Chicago White Sox - TeamReport
MLB Team Report - Chicago White Sox - INSIDE PITCH
CHICAGO -- Adam Dunn is ready to give it the old college try, while the Chicago White Sox are ready to move ahead without him anchored in the middle of their batting order.
Oakland Athletics, thus ending a tumultuous four-year stunt for the slugger in the Windy City.
It also breathed new life into the 34-year old power hitter, who said Sunday afternoon that this is likely his last season as a player. Dunn will get a chance to make a run at the playing in the postseason, which is something he's never gotten a chance to do in his 14 major league seasons.
"This is probably going to be it," Dunn said. "I think that also weighed a lot (into accepting the deal), too. This is an opportunity. I've been playing a long time and haven't got this opportunity, so I'm going to try to make the most of it."
It's also the start of a new era for the White Sox, who made a slew of roster moves Sunday that brought some new faces up from the minor leagues a day before rosters expand in September.
First baseman Andy Wilkins, 25, and left-hander Scott Snodgress, 24, were called up from Triple-A Charlotte and outfielder Moises Sierra (strained left oblique) returned from a stint on the 15-day disabled list. Wilkins started Sunday, striking out three times and playing first base, while Sierra came into the White Sox's 6-2 win as a pinch runner in the seventh inning.
After trading former second baseman Gordon Beckham last week, Chicago general manager Rick Hahn traded veteran left fielder Alejandro De Aza to the Baltimore Orioles on Saturday night, which preceded the Dunn deal. It's been a busy span of days for the White Sox's front office, which is set to shift into evaluation mode for what could be another busy offseason.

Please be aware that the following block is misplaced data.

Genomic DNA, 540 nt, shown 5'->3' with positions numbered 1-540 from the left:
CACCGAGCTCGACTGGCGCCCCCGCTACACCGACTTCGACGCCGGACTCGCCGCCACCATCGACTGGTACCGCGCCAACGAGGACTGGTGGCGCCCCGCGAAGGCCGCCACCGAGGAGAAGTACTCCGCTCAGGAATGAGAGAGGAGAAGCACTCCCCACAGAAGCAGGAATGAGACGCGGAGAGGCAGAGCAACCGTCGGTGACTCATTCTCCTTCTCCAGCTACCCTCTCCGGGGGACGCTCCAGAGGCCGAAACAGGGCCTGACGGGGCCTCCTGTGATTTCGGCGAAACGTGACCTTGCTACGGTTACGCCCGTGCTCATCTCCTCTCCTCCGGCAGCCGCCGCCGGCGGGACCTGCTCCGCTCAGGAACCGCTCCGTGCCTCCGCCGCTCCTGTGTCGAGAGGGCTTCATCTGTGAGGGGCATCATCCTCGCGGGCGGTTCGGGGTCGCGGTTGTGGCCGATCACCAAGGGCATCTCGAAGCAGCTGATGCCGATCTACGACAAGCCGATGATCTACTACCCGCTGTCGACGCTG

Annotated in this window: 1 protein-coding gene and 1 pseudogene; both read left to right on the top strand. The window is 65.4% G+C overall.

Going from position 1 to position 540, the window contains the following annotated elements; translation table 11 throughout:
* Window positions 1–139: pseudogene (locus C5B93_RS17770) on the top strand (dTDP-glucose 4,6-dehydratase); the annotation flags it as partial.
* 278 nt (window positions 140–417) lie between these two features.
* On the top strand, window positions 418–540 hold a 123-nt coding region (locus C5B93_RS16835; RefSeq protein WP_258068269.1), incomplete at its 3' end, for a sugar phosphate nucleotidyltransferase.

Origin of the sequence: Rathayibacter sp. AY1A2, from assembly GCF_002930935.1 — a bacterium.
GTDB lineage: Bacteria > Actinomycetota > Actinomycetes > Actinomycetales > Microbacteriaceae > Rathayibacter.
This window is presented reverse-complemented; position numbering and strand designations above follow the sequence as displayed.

Hahn acquired three young pitching prospects in the Dunn and De Aza trades and is now anxious to see what the organization's own prospects can do in the majors during the season's final month.
"Obviously when we see the opportunity to get better or create some (financial) flexibility or improve the system, we take it, so long as we feel it's going to be our best opportunity," he said. "At the end of July, deals like this didn't exist for us (at the trade deadline), whether it was teams had other priorities or we just couldn't match up on players. We wanted to wait. I think our patience in this regard paid off."
Dunn hopes his decision to waive his no-trade clause pays off in a championship with the A's. Since trading away former outfielder Yoenis Cespedes at the trade deadline, Oakland's offense has lacked some punch that Dunn's bat could potentially provide.
He's only hitting .220 thus far, but has 20 home runs and 54 RBIs in 106 games. Dunn also left Chicago on a high note by homering Saturday afternoon in his final at-bat in a White Sox uniform -- the 460th of his career.
"That's a lot of pressure that I want," Dunn said of helping the A's offense. "It feels literally like Opening Day is (Monday) and it's going to be a completely new start for me. What's happened the last four years is over and this is kind of a new chapter. I've got a month to go out and do what I'm capable of doing."
MLB Team Report - Chicago White Sox - NOTES, QUOTES
STREAK: Won one
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